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Meeting Woody Allen (1986)
"Meetin' WA" (original title)

 -  Documentary | Short
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Revolutionary French New Wave director Jean-Luc Godard conducts a twenty-five minute interview with influential and acclaimed American director Woody Allen on the cultural radiation, the ... See full summary »



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Revolutionary French New Wave director Jean-Luc Godard conducts a twenty-five minute interview with influential and acclaimed American director Woody Allen on the cultural radiation, the ubiquity and significance of Television, and how Television compares with cinema as a medium and form of expression. Written by Steve Pulaski

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Godard trying to be relevant
3 May 2008 | by (bangkok) – See all my reviews

Godard interviews Woody Allen in New York Two of the greatest minds in modern cinema sit talking at cross purposes. Woody is on the back foot, looking uneasy most of the time, and often quite terrified, as the Godard rambles on in French, waiting for the interpreter to catch up. Allen is amazingly inarticulate, his speech full of false-starts and aborted phrases, seeking words he can't find, letting sentences tail off lamely. He looks like he's doing a very bad job interview. Neither does Godard impress. A film-school exercise in which the students pretended to be Godard and Woody Allen would have been more intelligent and informative. With some frivolous intertitles and dramatic music in the middle of Allen's sentences – quite meaningless sometimes - Godard seems to be deliberately trying to ruin a serious interview. Woody certainly is serious, far too serious, always answering in earnest. The conversation rarely gets going. Godard can speak English enough to make himself understood, but prefers French because he doesn't want to make it easy.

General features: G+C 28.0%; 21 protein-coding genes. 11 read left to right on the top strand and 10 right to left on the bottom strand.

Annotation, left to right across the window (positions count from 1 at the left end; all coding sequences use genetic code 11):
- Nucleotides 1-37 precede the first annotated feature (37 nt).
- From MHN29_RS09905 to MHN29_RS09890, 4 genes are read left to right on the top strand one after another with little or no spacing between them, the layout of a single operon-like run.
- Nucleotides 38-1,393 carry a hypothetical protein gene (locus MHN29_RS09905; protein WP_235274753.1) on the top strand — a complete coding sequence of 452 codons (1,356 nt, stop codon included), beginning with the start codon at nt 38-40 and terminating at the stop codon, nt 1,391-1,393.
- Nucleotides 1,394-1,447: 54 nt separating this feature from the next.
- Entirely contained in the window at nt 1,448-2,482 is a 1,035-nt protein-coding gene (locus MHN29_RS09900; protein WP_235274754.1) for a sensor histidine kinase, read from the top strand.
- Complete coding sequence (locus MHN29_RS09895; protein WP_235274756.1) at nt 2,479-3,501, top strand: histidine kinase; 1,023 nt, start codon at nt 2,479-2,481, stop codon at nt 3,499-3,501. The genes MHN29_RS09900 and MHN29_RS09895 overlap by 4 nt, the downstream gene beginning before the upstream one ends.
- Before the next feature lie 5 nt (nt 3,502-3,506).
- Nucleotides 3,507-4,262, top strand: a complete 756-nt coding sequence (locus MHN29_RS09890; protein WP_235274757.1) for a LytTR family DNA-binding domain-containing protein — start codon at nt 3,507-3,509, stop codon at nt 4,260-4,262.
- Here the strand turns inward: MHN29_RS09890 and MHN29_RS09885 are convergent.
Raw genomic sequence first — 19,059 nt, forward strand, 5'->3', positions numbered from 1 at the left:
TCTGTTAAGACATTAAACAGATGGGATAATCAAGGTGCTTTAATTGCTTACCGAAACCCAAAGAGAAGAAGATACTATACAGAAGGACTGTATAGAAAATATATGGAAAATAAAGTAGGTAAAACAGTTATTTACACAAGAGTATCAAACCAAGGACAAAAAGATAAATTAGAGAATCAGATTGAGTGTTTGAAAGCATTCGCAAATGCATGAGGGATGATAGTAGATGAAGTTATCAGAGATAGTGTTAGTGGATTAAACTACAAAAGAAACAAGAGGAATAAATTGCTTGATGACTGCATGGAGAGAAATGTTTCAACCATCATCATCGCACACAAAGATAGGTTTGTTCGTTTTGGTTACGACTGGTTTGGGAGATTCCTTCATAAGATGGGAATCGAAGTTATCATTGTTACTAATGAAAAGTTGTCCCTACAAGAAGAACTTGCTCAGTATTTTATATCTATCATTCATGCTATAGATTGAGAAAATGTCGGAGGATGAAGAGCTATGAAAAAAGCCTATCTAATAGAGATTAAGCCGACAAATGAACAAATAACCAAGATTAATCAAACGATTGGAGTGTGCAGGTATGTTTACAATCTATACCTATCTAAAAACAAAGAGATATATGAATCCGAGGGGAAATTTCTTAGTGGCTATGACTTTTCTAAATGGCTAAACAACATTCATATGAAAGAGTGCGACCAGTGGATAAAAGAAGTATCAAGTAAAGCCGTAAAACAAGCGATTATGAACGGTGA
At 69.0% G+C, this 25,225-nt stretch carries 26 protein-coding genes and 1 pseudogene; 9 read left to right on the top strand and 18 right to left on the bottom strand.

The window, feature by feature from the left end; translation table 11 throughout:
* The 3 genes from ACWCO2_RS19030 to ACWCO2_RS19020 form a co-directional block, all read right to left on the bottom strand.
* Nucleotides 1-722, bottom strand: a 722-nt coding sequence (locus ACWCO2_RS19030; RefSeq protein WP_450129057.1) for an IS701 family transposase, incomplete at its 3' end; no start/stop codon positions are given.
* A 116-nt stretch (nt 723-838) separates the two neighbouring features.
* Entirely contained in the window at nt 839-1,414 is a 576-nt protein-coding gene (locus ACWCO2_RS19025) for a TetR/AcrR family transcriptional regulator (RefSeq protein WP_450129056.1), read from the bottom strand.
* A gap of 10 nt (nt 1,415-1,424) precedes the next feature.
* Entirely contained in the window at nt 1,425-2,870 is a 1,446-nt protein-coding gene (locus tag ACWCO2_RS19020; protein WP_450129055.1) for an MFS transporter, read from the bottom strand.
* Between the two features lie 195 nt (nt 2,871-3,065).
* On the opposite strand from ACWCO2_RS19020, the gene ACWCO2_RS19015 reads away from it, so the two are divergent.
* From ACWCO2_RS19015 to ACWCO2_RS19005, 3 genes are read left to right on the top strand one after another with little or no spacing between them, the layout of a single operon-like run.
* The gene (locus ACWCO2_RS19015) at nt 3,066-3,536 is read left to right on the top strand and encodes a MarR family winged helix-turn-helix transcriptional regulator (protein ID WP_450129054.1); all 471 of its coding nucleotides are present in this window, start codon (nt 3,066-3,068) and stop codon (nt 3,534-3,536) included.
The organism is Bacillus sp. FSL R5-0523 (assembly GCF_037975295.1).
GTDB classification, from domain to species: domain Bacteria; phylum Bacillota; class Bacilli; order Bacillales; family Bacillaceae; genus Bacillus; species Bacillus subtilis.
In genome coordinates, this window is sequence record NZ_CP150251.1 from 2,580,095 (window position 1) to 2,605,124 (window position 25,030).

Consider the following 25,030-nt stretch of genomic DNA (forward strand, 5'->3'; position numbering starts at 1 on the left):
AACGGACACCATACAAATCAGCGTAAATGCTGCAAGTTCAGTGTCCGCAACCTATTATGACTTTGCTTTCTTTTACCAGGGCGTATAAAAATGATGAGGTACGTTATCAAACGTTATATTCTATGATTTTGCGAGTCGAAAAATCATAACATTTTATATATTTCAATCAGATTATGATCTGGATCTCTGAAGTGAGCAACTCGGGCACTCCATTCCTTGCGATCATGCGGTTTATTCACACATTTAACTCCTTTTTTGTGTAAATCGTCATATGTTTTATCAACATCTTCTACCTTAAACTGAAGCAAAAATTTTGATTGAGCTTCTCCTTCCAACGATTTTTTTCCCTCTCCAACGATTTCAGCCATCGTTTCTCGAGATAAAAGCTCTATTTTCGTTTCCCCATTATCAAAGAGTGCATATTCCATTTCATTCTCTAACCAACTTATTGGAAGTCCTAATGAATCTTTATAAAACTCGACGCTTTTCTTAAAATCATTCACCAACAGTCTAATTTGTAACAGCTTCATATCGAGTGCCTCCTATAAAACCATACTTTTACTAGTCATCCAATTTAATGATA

Woody laments at how watching movies on television is a small experience compared to the old cinema days. Godard suggests that television is an evil akin to radioactivity and is affecting his creative potential. Woody takes him literally and in order to politely follow up the point says (quite sincerely) that he's heard standing too close to colour CRTs can give you radiation poisoning. How he must have cringed at that blooper afterwards, worthy of the 'human chameleon' Zelig. He waffles on a little more, having totally lost presence of mind, and is mercifully faded out. You are increasingly aware that Allen is coming across exactly like George in Seinfeld, bluffing his way through a difficult question, his voice and speech mannerisms are bizarrely similar.

After a while it just becomes hilarious. Godard is babbling on in French making himself totally unintelligible, the interpreter is translating simultaneously, Allen is looking backwards and forwards at each of them with his mouth open in bewilderment and terror. By this time we suspect that Godard is taking the urine, and Allen is being made to look a fool.

It's reassuring that the conversation of brilliant people can be so dull and ineffectual, especially when the intention is to create something significant and timeless. This is one of the worst interviews you'll ever see, but a fascinating 25 minutes.

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